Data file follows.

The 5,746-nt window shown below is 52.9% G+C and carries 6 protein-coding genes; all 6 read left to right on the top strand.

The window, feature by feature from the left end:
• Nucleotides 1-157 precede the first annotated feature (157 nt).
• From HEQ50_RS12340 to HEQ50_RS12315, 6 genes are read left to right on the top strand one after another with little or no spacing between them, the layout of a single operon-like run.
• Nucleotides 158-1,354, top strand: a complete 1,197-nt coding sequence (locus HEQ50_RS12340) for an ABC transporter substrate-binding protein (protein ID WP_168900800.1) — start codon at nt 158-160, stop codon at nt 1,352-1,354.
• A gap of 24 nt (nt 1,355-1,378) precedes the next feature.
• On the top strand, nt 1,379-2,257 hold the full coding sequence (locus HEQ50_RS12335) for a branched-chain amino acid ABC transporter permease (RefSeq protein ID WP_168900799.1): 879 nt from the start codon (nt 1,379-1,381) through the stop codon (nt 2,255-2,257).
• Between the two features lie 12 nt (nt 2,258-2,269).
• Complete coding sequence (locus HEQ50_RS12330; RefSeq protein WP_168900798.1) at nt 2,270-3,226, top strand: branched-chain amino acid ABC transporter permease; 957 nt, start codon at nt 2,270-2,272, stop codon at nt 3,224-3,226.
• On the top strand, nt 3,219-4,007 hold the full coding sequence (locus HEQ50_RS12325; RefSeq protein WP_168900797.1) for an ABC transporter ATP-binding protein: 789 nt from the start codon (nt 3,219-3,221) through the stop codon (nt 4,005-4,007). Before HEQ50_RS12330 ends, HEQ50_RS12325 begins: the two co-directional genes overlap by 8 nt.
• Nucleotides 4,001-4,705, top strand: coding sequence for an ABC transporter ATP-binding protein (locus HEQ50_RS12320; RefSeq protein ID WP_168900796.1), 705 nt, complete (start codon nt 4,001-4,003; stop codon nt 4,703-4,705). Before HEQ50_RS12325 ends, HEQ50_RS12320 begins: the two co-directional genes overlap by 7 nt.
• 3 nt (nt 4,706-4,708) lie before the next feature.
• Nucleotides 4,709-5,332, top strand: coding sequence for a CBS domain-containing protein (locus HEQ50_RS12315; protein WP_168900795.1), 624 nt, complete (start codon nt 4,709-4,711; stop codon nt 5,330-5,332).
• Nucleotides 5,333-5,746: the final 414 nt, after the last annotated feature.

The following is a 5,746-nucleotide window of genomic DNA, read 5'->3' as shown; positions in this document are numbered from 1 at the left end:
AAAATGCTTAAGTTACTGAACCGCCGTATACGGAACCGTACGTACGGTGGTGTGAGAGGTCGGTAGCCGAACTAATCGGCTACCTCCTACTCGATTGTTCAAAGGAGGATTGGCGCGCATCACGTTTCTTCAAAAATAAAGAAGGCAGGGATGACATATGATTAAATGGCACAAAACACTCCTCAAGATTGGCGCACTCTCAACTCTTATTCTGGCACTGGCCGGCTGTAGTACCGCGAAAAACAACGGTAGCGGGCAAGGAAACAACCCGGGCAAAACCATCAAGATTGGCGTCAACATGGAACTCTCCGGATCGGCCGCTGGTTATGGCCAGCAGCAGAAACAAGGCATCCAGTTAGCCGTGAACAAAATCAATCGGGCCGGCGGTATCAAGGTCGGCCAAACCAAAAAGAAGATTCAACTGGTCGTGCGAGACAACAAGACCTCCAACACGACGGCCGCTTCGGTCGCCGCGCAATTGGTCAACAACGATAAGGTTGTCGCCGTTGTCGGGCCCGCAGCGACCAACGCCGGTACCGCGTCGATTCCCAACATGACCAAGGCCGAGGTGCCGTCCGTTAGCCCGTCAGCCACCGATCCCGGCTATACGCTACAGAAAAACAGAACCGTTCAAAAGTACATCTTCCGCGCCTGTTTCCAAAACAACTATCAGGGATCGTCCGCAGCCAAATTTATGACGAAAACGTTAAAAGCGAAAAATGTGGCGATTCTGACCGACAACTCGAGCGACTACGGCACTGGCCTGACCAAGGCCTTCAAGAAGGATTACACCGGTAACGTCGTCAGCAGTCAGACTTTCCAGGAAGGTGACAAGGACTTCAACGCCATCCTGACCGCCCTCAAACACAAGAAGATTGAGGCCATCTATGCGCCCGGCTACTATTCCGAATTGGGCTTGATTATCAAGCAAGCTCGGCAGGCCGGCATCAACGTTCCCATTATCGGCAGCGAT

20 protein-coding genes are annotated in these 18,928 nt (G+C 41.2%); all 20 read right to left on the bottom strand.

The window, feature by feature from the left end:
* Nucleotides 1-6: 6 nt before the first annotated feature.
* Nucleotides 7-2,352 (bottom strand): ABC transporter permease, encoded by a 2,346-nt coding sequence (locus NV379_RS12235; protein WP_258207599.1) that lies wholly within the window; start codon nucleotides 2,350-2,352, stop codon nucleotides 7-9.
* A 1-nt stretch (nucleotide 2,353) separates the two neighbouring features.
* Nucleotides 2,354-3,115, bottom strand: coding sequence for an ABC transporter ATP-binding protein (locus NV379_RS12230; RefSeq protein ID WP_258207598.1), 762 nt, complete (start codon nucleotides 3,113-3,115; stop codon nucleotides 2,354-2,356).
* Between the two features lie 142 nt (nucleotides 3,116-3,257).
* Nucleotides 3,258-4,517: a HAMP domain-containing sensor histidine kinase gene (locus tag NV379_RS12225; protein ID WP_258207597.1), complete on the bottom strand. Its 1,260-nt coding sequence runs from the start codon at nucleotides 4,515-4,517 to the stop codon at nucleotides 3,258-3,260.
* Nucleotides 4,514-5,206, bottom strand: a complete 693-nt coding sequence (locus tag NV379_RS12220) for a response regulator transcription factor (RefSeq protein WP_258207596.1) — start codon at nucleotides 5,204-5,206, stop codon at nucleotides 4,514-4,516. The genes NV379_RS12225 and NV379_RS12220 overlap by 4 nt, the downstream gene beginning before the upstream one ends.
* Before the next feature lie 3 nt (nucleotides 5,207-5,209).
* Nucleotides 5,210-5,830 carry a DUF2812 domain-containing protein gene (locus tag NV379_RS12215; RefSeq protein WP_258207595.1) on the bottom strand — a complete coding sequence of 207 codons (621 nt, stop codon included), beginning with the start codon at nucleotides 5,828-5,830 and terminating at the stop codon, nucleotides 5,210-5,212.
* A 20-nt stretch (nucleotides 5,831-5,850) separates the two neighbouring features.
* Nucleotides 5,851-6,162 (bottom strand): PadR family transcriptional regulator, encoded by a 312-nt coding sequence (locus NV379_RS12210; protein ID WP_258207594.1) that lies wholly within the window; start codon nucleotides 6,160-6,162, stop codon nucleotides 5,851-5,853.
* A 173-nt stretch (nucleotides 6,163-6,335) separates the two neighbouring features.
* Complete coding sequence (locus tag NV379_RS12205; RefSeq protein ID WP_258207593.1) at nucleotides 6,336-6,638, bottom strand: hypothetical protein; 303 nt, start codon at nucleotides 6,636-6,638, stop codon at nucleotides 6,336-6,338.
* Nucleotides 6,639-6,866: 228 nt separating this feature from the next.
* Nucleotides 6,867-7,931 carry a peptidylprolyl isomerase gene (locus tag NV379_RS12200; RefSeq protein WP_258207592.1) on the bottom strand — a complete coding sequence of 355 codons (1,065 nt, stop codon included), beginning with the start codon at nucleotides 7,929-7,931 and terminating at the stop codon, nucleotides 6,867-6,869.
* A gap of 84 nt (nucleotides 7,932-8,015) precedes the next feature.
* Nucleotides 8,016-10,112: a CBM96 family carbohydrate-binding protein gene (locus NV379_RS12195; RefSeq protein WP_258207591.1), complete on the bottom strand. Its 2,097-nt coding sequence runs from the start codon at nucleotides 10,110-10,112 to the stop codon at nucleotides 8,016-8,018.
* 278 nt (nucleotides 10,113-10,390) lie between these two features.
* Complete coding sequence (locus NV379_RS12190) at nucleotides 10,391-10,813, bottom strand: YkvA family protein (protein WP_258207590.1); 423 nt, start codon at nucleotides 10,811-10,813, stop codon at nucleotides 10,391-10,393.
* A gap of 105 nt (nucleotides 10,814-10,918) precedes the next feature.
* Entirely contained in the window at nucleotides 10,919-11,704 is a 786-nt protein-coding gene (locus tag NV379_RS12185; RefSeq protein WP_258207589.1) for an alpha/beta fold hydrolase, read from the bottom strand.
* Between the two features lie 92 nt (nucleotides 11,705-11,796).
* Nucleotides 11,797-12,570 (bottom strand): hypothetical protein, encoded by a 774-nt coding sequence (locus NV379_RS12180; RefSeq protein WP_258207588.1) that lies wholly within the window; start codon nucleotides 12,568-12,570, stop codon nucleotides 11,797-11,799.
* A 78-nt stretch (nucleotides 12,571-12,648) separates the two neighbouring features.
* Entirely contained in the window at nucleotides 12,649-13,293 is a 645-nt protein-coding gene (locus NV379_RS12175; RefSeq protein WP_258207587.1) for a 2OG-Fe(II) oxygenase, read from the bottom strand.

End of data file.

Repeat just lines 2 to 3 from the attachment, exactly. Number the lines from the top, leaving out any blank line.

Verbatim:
The window, feature by feature from the left end:
• Nucleotides 1-157 precede the first annotated feature (157 nt).